[dune-pdelab] New istl MatrixBackend considered less user friendly

Dominic Kempf dominic.r.kempf at gmail.com
Tue Jul 21 11:08:19 CEST 2015


Hey Oli,

as I was implementing the new matrix build mode back then, I can give you
some numbers and an idea of why it is so important.
The way it was implemented before, the following steps were done strictly
sequentially
1) Determine sparsity pattern and store it in a suitable (map-like) data
structure
2) Allocate storage for the BCRSMatrix
3) Build the sparsity pattern on the matrix using the data from 1)

The key problem here is peek memory usage: Step 1) has memory complexity
n*log(n) (n being the number of matrix entries),
Step 2) has complexity n. Both data structures need to be kept around until
step 3 is finished. Only then, the data structure
from 1) can be discarded.

The new algorithm works more like this:
1) Get some pattern statistics from the user
2) Allocate storage for the BCRSMatrix based on the given statistics
3) Build the sparsity pattern on-the-fly directly into the allocated storage
4) "Compress" the matrix (remove holes from underfill etc.)

Given a vanilla 2D Q1 poisson problem with around a million unknowns, the
peak usage dropped from 3.6 GB to 1.1 GB.
You can definitely see that the log(n) factor on the pattern-map's
complexity really does contribute here. You might
also extrapolate that for even larger problems (both in number of dofs and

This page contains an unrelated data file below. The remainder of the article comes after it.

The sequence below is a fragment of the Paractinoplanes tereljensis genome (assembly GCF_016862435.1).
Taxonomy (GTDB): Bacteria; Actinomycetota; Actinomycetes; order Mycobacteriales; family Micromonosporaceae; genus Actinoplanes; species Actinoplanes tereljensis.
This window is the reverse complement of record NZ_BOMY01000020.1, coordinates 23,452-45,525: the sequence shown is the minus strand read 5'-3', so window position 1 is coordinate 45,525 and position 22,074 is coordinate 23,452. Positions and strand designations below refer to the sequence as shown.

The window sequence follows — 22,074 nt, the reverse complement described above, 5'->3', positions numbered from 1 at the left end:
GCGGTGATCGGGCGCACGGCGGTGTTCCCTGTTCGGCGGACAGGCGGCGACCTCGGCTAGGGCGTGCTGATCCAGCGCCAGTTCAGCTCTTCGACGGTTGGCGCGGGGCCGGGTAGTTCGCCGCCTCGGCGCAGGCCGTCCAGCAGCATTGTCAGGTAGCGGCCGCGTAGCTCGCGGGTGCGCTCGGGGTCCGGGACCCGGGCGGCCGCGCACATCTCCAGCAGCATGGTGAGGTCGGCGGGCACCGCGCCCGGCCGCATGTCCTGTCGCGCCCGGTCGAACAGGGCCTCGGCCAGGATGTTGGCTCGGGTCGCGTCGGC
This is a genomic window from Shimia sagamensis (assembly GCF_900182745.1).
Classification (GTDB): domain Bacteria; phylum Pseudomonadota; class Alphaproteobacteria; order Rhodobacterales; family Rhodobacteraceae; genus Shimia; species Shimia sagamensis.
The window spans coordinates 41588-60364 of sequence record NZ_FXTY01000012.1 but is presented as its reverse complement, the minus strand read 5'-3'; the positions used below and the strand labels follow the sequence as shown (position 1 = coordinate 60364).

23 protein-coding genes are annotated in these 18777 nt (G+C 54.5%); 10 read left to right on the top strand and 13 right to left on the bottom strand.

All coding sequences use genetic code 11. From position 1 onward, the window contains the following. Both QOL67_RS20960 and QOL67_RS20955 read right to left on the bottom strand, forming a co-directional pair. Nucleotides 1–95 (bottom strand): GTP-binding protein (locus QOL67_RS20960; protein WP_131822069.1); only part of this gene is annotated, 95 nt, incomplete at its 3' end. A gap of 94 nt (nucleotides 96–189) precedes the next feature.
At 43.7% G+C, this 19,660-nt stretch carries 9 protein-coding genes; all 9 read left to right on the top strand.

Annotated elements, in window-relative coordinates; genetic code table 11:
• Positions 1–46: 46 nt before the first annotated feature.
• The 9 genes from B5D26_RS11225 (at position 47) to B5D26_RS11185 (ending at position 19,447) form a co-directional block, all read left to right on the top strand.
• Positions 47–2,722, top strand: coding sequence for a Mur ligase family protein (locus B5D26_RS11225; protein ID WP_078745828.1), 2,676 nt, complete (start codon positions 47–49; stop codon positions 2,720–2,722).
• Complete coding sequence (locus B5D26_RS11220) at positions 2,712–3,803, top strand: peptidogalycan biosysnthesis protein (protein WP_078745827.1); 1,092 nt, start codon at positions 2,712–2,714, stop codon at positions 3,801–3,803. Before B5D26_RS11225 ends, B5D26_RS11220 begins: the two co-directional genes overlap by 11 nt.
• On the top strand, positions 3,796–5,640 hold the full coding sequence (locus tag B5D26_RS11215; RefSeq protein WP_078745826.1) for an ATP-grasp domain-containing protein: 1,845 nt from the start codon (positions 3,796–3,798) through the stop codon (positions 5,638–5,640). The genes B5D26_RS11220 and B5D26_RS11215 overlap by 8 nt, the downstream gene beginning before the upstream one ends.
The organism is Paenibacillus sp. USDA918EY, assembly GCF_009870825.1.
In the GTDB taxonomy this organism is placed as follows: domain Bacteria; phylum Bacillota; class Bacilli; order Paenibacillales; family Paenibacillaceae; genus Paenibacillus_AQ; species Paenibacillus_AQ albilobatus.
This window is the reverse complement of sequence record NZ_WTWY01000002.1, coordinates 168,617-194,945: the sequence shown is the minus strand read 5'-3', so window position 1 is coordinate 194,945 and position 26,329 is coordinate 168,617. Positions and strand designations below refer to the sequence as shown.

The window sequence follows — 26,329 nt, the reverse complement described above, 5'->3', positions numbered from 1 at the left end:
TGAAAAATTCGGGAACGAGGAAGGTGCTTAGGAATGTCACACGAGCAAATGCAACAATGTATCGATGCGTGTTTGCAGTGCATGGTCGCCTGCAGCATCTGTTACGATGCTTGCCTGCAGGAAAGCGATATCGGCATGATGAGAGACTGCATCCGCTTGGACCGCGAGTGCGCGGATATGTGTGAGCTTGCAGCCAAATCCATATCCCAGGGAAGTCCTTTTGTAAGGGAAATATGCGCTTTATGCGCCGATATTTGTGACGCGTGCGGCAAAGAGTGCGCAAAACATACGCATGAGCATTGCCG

in entries per row), the problem potentially poses a
bottleneck for the entire simulation code.

I agree, that some good documentation on the why and how of this would be
important.

Best,
Dominic



On Mon, Jul 20, 2015 at 2:50 PM, Steffen Müthing <
steffen.muething at iwr.uni-heidelberg.de> wrote:

> Hi Oliver,
>
> > Am 13.07.2015 um 11:58 schrieb Oliver Sander <sander at igpm.rwth-aachen.de
> >:
> >
> > Dear pdelab,
> >
> > I just switched from the old ISTLMatrixBackend to the new
> istl::BCRSMatrixBackend.
> > Everything appears to work nicely, but I find the new implementation
> more cumbersome
> > to use.
> >
> > Before, I could simple instantiate GridOperator with the correct matrix
> > backend type, and the corresponding object was created automatically for
> me.
> > With the new interface, I have to create a backend object myself (that's
> acceptable),
> > and additionally I have to give it information about the expected matrix
> density.
> > But I am solving small problems on small grids.  Memory consumption and
> wall-clock
> > time are not important to me.  Therefore I don't want to be forced to
> think about
> > matrix occupation patterns.  Is it possible to make the backend object
> default
> > constructible again (maybe choosing 3^d as a default value), so people
> like me
> > don't have to think about issues that only affect HPC projects?
>
> The new construction method is important not just for HPC, but also for
> people just using PDELab
> on a small scale (laptops etc.). I don’t have the exact numbers right now
> (Dominic did the benchmarks
> back when this was implemented), but for a simple Poisson problem with P1
> elements, the new method
> reduces the maximum memory consumption by a factor of 2 - 3 and can cut
> down the run time (of the
> overall program) by an order of magnitude for larger problems.
> Unfortunately, it’s really not possible to
> specify a sensible global default (your idea of using 3^d is e.g. way too
> small for non-blocked DG spaces,
> where a good formula would be (average_number_of_neighbor_intersections +
> 1) * (k+1)^d ).
>
> That said, we really need to document this a lot better somewhere and give
> people some good "cooking
> recipes" for calculating these numbers. I’ll open a bug for that…
>
> Steffen
>
> >
> > Thanks,
> > Oliver
> >
> >
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